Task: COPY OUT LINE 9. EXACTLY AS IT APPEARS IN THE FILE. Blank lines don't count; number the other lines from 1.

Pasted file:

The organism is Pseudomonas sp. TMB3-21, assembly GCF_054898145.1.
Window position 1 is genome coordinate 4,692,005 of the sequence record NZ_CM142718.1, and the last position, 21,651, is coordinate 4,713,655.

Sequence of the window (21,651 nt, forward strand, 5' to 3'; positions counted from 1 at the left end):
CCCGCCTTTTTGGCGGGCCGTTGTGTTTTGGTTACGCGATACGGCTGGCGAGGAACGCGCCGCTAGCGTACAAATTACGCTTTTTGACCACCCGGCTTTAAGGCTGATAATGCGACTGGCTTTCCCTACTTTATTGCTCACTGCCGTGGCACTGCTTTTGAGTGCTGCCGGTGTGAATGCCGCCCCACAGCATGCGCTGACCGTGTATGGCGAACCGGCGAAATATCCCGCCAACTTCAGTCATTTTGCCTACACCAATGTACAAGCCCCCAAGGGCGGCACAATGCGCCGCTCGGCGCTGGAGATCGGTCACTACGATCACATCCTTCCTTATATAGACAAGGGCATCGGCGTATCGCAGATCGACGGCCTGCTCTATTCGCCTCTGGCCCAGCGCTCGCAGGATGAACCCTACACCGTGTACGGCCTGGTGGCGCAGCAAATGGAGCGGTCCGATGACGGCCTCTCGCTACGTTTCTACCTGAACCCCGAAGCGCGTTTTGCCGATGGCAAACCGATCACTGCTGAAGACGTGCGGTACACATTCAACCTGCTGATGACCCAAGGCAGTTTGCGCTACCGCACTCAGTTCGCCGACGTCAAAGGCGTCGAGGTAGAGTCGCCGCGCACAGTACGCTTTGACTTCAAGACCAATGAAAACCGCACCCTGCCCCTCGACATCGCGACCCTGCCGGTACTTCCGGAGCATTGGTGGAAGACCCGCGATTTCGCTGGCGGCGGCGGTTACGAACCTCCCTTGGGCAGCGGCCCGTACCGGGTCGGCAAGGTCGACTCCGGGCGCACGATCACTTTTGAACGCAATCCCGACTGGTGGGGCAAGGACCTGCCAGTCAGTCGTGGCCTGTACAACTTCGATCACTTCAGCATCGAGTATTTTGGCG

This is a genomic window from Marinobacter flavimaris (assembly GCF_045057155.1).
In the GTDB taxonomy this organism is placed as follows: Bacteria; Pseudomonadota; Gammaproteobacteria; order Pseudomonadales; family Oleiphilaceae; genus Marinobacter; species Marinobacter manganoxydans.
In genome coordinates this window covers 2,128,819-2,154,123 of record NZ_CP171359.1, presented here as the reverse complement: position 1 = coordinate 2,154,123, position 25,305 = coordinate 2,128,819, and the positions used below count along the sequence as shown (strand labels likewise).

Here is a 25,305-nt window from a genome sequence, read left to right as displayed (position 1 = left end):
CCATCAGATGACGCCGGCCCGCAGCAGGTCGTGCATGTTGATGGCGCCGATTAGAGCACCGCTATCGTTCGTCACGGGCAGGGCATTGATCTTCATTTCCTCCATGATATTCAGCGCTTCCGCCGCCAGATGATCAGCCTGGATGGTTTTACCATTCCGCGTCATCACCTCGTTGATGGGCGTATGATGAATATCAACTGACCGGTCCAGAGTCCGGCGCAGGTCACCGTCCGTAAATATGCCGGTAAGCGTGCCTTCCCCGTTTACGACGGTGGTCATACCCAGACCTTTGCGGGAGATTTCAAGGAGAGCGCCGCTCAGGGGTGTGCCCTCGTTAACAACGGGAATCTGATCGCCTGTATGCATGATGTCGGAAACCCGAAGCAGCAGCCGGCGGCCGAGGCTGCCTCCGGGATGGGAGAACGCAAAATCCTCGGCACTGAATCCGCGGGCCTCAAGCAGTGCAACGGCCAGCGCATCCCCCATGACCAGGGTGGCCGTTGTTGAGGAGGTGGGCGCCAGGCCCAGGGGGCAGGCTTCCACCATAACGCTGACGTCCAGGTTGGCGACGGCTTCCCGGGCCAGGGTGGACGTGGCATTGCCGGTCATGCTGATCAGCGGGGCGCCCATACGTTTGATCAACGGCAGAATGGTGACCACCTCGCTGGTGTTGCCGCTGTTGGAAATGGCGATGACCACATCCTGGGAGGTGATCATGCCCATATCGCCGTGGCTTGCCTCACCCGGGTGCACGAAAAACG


CCATCAGATGACGCCGGCCCGCAGCAGGTCGTGCATGTTGATGGCGCCGATTAGAGCACCGCTATCGTTCGTCACGGGCAGGGCATTGATCTTCATTTCCTCCATGATATTCAGCGCTTCCGCCGCCAGATGATCAGCCTGGATGGTTTTACCATTCCGCGTCATCACCTCGTTGATGGGCGTATGATGAATATCAACTGACCGGTCCAGAGTCCGGCGCAGGTCACCGTCCGTAAATATGCCGGTAAGCGTGCCTTCCCCGTTTACGACGGTGGTCATACCCAGACCTTTGCGGGAGATTTCAAGGAGAGCGCCGCTCAGGGGTGTGCCCTCGTTAACAACGGGAATCTGATCGCCTGTATGCATGATGTCGGAAACCCGAAGCAGCAGCCGGCGGCCGAGGCTGCCTCCGGGATGGGAGAACGCAAAATCCTCGGCACTGAATCCGCGGGCCTCAAGCAGTGCAACGGCCAGCGCATCCCCCATGACCAGGGTGGCCGTTGTTGAGGAGGTGGGCGCCAGGCCCAGGGGGCAGGCTTCCACCATAACGCTGACGTCCAGGTTGGCGACGGCTTCCCGGGCCAGGGTGGACGTGGCATTGCCGGTCATGCTGATCAGCGGGGCGCCCATACGTTTGATCAACGGCAGAATGGTGACCACCTCGCTGGTGTTGCCGCTGTTGGAAATGGCGATGACCACATCCTGGGAGGTGATCATGCCCATATCGCCGTGGCTTGCCTCACCCGGGTGCACGAAAAACG